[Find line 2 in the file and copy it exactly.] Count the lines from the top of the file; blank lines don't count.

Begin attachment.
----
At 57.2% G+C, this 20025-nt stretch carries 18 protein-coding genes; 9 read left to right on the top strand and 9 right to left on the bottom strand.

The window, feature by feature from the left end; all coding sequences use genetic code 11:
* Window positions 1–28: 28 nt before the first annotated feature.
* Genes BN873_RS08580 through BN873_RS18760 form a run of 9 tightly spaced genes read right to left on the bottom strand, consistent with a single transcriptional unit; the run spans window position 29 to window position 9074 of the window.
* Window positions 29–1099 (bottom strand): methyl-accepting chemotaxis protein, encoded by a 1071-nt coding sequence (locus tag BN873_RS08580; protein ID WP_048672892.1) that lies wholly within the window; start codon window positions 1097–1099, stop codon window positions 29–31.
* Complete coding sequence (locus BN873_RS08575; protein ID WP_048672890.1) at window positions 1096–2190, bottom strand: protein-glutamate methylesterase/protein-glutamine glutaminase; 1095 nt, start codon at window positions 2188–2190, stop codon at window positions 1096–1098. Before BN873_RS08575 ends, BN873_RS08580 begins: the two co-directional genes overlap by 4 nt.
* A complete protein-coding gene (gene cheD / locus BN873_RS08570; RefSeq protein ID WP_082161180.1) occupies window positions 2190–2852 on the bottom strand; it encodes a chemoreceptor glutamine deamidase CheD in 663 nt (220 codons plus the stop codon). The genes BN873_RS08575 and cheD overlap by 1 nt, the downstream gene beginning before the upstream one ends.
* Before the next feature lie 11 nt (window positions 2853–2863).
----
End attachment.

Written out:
The window, feature by feature from the left end; all coding sequences use genetic code 11: